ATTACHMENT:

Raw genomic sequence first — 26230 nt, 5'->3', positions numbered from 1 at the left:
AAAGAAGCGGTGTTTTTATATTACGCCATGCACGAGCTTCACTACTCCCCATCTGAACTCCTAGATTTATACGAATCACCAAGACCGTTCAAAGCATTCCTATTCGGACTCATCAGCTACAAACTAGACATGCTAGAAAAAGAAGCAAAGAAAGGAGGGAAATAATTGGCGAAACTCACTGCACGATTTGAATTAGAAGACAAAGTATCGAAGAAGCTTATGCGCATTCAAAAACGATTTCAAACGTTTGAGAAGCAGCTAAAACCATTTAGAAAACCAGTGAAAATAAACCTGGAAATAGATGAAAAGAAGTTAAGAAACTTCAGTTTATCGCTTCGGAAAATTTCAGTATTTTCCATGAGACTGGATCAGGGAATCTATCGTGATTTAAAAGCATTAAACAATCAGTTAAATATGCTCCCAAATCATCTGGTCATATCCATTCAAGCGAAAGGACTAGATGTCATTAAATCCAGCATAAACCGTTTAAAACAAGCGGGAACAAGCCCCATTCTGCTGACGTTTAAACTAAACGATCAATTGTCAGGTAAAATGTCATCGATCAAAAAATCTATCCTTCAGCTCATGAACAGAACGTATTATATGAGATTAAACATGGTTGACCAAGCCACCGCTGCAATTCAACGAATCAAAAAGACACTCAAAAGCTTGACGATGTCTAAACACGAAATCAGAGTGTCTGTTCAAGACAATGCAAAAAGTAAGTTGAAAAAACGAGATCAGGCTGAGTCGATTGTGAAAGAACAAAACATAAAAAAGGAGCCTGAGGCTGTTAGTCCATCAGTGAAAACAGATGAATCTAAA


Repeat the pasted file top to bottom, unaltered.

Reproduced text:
Raw genomic sequence first — 26230 nt, 5'->3', positions numbered from 1 at the left:
AAAGAAGCGGTGTTTTTATATTACGCCATGCACGAGCTTCACTACTCCCCATCTGAACTCCTAGATTTATACGAATCACCAAGACCGTTCAAAGCATTCCTATTCGGACTCATCAGCTACAAACTAGACATGCTAGAAAAAGAAGCAAAGAAAGGAGGGAAATAATTGGCGAAACTCACTGCACGATTTGAATTAGAAGACAAAGTATCGAAGAAGCTTATGCGCATTCAAAAACGATTTCAAACGTTTGAGAAGCAGCTAAAACCATTTAGAAAACCAGTGAAAATAAACCTGGAAATAGATGAAAAGAAGTTAAGAAACTTCAGTTTATCGCTTCGGAAAATTTCAGTATTTTCCATGAGACTGGATCAGGGAATCTATCGTGATTTAAAAGCATTAAACAATCAGTTAAATATGCTCCCAAATCATCTGGTCATATCCATTCAAGCGAAAGGACTAGATGTCATTAAATCCAGCATAAACCGTTTAAAACAAGCGGGAACAAGCCCCATTCTGCTGACGTTTAAACTAAACGATCAATTGTCAGGTAAAATGTCATCGATCAAAAAATCTATCCTTCAGCTCATGAACAGAACGTATTATATGAGATTAAACATGGTTGACCAAGCCACCGCTGCAATTCAACGAATCAAAAAGACACTCAAAAGCTTGACGATGTCTAAACACGAAATCAGAGTGTCTGTTCAAGACAATGCAAAAAGTAAGTTGAAAAAACGAGATCAGGCTGAGTCGATTGTGAAAGAACAAAACATAAAAAAGGAGCCTGAGGCTGTTAGTCCATCAGTGAAAACAGATGAATCTAAA